Archive for INSEE

updated (over)mortality curves

Posted in Statistics with tags , , , , , , , on May 26, 2020 by xi'an

another surmortality graph

Posted in Books, R, Statistics with tags , , , , , , , , on April 27, 2020 by xi'an

Another graph showing the recent peak in daily deaths throughout France as recorded by INSEE and plotted by Baptiste Coulmont from Paris 8 Sociology Department. And further discussed by Arthur Charpentier on Freakonometrics. With a few days off due to reporting, this brings an objective perspective on the impact of the epidemics (and of the quarantine) compared with the other years since 2001, without requiring tests or even surveys. (The huge peak in August 2003 was an heat wave that decimated elderly citizens throughout France.)

coronavirus counts do not count

Posted in Books, pictures, Statistics with tags , , , , , , , , on April 8, 2020 by xi'an

Somewhat by chance I came across Nate Silver‘s tribune on FiveThirtyEight about the meaninglessness of COVID-19 case counts. As it reflects on sampling efforts and available resources rather than actual cases, furthermore sampling efforts from at least a fortnight.

“The data, at best, is highly incomplete, and often the tip of the iceberg for much larger problems. And data on tests and the number of reported cases is highly nonrandom. In many parts of the world today, health authorities are still trying to triage the situation with a limited number of tests available. Their goal in testing is often to allocate scarce medical care to the patients who most need it — rather than to create a comprehensive dataset for epidemiologists and statisticians to study.”

This article runs four different scenarios, with the same actual parameters for the epidemics, and highly different and mostly misleading perceptions based on the testing strategies. This is a highly relevant warning but I am surprised Nate Silver does not move to the rather obvious conclusion that some form of official survey or another, for instance based on capture-recapture and representative samples, testing for present and past infections, should be implemented on a very regular basis, even with a limited number of tested persons to get a much more reliable vision of the status of the epidemics. Here, the French official institute of statistics, INSEE, would be most suited to implement such a scheme.

mortality rates as sounder indicators

Posted in pictures, Statistics, Travel with tags , , , , , , on April 6, 2020 by xi'an

on anonymisation

Posted in Books, pictures, Statistics, University life with tags , , , , , , , , , , , on August 2, 2019 by xi'an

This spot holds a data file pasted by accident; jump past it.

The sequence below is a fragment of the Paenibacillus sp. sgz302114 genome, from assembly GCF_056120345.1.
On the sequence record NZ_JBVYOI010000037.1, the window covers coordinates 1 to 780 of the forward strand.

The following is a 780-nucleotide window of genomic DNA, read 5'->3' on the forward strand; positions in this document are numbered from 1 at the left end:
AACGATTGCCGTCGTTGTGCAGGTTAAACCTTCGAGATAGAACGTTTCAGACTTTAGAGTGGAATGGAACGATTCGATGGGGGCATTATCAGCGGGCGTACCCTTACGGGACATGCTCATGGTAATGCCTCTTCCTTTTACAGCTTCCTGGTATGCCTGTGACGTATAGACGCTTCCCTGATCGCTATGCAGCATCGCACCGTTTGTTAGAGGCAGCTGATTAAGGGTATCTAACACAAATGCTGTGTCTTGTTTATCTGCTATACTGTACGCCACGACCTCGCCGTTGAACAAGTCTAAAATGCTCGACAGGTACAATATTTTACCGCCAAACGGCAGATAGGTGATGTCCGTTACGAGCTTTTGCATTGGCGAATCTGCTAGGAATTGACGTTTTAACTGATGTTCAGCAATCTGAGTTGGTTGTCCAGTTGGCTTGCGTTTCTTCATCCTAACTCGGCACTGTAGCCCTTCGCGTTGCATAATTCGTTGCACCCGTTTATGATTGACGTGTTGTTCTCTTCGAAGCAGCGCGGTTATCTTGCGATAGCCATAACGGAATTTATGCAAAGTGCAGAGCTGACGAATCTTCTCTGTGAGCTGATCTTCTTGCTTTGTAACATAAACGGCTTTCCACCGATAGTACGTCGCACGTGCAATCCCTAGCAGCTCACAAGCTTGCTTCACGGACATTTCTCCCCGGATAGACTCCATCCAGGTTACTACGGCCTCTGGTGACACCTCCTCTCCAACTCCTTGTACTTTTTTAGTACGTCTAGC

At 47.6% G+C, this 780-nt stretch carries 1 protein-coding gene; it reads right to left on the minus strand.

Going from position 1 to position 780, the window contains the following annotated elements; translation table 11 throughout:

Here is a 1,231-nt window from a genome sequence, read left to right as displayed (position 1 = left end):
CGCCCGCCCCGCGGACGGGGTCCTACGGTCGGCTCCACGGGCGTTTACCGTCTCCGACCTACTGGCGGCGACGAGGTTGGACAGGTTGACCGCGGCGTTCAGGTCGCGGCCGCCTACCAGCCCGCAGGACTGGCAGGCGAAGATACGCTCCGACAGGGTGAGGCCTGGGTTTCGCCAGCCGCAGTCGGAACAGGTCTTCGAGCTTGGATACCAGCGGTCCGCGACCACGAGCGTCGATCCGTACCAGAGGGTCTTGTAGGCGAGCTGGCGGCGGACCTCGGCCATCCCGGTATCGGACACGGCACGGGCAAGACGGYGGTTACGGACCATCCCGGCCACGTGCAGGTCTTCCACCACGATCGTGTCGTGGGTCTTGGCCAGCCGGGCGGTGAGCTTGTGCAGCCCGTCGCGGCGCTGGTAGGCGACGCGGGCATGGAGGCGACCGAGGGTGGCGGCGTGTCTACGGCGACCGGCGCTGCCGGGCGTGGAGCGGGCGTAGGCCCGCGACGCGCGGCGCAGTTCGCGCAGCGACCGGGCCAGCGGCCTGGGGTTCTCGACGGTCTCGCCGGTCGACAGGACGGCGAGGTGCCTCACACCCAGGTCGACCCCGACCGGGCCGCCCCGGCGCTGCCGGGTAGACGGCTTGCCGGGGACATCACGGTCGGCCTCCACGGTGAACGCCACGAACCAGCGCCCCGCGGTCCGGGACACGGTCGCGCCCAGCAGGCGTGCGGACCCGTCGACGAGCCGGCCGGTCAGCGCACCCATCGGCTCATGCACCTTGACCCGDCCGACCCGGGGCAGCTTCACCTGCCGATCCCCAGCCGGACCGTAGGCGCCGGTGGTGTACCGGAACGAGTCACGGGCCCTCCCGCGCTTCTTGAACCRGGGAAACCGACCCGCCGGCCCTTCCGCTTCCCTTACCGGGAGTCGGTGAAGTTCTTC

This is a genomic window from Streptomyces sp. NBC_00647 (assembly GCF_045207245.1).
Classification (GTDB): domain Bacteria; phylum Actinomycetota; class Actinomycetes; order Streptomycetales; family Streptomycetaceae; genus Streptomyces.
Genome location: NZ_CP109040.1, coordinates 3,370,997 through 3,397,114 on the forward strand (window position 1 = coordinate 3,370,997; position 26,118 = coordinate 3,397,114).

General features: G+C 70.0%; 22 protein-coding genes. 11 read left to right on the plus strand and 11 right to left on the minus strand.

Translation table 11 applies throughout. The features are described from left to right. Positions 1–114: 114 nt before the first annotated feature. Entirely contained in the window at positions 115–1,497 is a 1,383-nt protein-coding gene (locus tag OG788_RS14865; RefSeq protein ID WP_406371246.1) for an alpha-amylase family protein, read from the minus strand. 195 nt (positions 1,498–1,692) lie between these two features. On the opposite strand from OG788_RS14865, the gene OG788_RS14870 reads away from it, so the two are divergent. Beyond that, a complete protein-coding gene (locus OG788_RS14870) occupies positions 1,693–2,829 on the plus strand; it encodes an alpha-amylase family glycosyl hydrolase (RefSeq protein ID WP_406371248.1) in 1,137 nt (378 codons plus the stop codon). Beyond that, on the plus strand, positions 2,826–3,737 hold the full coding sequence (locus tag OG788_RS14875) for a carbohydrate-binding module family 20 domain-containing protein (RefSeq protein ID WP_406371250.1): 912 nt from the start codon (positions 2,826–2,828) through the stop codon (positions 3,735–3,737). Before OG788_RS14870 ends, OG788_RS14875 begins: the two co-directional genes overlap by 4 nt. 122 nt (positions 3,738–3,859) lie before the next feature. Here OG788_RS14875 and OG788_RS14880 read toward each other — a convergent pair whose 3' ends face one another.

An article in the New York Times covering a recent publication in Nature Communications on the ability to identify 99.98% of Americans from almost any dataset with fifteen covariates. And mentioning the French approach of INSEE, more precisely CASD (a branch of GENES, as ENSAE and CREST to which I am affiliated), where my friend Antoine worked for a few years, and whose approach is to vet researchers who want access to non-anonymised data, by creating local working environments on the CASD machines  so that data does not leave the site. The approach is to provide the researcher with a dedicated interface, which “enables access remotely to a secure infrastructure where confidential data is safe from harm”. It further delivers reproducibility certificates for publications, a point apparently missed by the New York Times which advances the lack of reproducibility as a drawback of the method. It also mentions the possibility of doing cryptographic data analysis, again missing the finer details with a lame objection.

“Our paper shows how the likelihood of a specific individual to have been correctly re-identified can be estimated with high accuracy even when the anonymized dataset is heavily incomplete.”

The Nature paper is actually about the probability for an individual to be uniquely identified from the given dataset, which somewhat different from the NYT headlines. Using a copula for the distribution of the covariates. And assessing the model with a mean square error evaluation when what matters are false positives and false negatives. Note that the model need be trained for each new dataset, which reduces the appeal of the claim, especially when considering that individuals tagged as uniquely identified about 6% are not. The statistic of 99.98% posted in the NYT is actually a count on a specific dataset,  the 5% Public Use Microdata Sample files, and Massachusetts residents, and not a general statistic [which would not make much sense!, as I can easily imagine 15 useless covariates] or prediction from the authors’ model. And a wee bit anticlimactic.